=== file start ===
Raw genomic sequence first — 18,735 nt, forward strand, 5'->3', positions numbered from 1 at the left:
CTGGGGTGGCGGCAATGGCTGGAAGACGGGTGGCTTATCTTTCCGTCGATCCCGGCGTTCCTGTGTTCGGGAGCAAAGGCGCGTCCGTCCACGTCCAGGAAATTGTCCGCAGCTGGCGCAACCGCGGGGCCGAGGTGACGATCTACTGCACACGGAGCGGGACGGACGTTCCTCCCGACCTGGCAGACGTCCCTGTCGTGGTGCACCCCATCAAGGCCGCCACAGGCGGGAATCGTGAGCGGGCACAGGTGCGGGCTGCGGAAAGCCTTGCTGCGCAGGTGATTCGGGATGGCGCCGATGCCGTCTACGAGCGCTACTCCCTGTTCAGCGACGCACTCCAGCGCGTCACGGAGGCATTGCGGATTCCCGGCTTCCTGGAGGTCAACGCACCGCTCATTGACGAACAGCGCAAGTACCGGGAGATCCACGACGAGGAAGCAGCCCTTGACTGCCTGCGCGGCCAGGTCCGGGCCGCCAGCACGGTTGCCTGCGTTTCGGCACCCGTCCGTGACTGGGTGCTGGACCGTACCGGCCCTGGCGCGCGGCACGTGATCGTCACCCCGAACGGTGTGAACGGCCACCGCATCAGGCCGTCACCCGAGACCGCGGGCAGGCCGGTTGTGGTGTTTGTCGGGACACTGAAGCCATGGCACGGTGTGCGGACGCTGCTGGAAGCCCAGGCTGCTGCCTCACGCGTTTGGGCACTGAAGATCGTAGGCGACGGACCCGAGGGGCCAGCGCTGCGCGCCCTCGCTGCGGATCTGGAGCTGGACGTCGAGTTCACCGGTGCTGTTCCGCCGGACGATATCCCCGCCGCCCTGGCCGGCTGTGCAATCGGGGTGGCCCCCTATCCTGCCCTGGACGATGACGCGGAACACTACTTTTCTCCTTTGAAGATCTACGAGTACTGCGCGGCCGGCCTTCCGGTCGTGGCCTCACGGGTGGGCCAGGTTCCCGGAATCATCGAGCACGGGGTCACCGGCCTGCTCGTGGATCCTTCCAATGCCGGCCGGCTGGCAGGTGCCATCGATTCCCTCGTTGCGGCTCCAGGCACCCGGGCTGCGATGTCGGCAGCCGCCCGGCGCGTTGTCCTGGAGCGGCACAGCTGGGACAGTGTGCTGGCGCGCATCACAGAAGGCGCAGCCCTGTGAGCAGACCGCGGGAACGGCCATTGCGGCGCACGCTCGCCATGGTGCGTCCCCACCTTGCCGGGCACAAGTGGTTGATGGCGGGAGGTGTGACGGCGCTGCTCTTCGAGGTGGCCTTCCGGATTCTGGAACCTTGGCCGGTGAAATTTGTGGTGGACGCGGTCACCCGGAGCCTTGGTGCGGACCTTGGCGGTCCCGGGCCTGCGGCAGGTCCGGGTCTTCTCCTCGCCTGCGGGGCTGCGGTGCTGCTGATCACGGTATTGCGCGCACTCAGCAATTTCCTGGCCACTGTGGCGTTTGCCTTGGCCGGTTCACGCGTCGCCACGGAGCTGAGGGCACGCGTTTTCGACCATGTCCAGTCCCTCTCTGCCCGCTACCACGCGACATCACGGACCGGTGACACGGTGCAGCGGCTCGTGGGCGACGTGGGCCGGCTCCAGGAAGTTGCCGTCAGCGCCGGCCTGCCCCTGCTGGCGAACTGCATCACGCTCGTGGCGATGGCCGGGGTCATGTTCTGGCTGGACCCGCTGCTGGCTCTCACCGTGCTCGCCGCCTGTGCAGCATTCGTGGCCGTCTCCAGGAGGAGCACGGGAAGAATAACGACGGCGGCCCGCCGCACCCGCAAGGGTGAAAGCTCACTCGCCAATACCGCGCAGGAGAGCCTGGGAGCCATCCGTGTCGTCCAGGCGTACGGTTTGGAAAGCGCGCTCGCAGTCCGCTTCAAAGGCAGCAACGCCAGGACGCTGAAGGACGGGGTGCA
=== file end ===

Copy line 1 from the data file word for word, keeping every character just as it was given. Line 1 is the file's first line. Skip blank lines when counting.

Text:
Raw genomic sequence first — 18,735 nt, forward strand, 5'->3', positions numbered from 1 at the left: